Britain’s first dedicated egg bank for the treatment of infertility opens today. The London Egg Bank expects to attract a new generation of egg donors and meet an ever growing demand for donor eggs from infertile women unable to produce their own.
Because of a shortage of egg donors in Britain, many infertile women needing donor eggs have few options but to travel overseas where the supply is more plentiful. But the availability of a home produced supply of eggs from a new generation of socially aware, altruistic donors will now help reverse that trend.
A study of more than 1400 European egg donors reported at this year’s annual meeting of ESHRE found that, while financial compensation was an important motivation for some, the majority of donors were keen to help infertile couples for purely altruistic reasons.
Moreover, new rules on compensation introduced by the HFEA (Human Fertilisation and Embryology Authority) last year now ensure that any donors who do provide eggs for use by other patients in UK clinics are not out of pocket – with up to £750 now available to cover the time and expenses incurred in the course of the donation.
“Our own experience also shows that many egg donors have seen infertility at close hand among their friends and family, or simply wish to give something back in a gesture of altruism,” says Dr Kamal Ahuja, Director of The London Women’s Clinic. “Many donors have children of their own and are in settled family relationships. They are keen to donate their eggs, but have never been encouraged to do so. We are hoping to inform women about egg donation and to make it simpler.”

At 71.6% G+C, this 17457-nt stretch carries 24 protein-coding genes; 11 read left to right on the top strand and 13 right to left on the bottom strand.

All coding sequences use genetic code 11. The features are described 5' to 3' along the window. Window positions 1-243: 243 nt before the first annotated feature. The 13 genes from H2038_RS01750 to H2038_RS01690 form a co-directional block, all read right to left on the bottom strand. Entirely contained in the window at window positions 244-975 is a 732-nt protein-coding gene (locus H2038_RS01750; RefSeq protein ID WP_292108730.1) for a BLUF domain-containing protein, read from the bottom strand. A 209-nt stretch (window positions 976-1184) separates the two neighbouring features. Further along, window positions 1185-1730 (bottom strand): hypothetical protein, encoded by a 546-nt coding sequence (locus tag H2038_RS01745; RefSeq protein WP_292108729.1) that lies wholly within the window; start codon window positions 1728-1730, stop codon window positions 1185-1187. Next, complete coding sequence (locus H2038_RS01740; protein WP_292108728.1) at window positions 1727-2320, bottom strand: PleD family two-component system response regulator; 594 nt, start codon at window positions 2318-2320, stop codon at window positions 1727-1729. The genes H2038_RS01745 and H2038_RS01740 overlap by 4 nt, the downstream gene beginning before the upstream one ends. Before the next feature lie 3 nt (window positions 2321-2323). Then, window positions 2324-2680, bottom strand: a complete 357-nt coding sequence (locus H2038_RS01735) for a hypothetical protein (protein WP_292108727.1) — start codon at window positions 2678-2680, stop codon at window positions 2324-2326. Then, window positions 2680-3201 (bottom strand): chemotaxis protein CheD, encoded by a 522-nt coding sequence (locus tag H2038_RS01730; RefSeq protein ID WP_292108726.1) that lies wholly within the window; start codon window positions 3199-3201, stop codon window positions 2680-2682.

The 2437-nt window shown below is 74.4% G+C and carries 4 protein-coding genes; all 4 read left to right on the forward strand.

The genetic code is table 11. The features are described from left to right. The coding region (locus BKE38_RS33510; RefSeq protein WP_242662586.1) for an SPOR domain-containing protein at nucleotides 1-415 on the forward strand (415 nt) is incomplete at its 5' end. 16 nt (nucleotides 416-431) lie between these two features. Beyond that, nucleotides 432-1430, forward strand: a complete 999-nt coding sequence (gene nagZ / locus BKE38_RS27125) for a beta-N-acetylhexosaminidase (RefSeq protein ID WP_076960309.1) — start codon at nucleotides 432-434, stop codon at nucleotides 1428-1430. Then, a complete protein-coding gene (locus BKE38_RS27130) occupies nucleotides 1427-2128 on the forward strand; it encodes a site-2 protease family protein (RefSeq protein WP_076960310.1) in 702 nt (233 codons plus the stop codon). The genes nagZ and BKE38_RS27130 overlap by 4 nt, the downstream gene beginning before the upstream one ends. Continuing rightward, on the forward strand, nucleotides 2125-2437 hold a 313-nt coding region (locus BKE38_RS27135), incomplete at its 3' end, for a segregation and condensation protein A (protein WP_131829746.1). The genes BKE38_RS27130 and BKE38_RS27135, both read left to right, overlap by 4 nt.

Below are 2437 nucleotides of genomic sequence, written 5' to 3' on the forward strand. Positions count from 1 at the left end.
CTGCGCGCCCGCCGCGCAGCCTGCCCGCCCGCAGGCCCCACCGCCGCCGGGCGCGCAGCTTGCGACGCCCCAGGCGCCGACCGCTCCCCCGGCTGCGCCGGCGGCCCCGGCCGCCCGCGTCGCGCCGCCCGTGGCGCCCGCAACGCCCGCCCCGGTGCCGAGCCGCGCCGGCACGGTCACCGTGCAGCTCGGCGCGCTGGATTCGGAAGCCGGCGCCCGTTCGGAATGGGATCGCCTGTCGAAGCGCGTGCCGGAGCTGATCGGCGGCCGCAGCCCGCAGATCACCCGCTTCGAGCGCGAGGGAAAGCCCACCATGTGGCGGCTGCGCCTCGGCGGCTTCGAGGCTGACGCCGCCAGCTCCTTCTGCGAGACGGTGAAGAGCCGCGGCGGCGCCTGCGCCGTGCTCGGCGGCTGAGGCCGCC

Similar recruitment drives to attract new sperm donors have put an end to the sperm donor crisis of recent years, and the London Egg Bank, modelled on its partner organisation the London Sperm Bank, is now hoping to use this same experience to educate and encourage new egg donors. Since January 2013 more than 60 egg donors at The London Women’s Clinic have already helped matched recipients, and 40 ongoing pregnancies have already been confirmed.
The demand for donor eggs in Britain continues to rise, with more and more couples postponing their first pregnancies and, as a result, a greater prevalence of age-related infertility. For these women whose ovaries have ceased to function as before, egg donation is their only chance of conception and pregnancy. The rate of successful pregnancy for a 43-year-old woman is around 50-70% with donor eggs, but only around 5% with her own eggs.
The London Egg Bank will also be offering egg storage services for those women who are not yet ready to start a family. Thanks to the new cryopreservation technology of vitrification, “social egg freezing” is becoming an increasingly popular option for many women hoping to prevent the onset of age-related infertility later in their lives.
So what do you think about this new egg bank? We’d love to hear your views.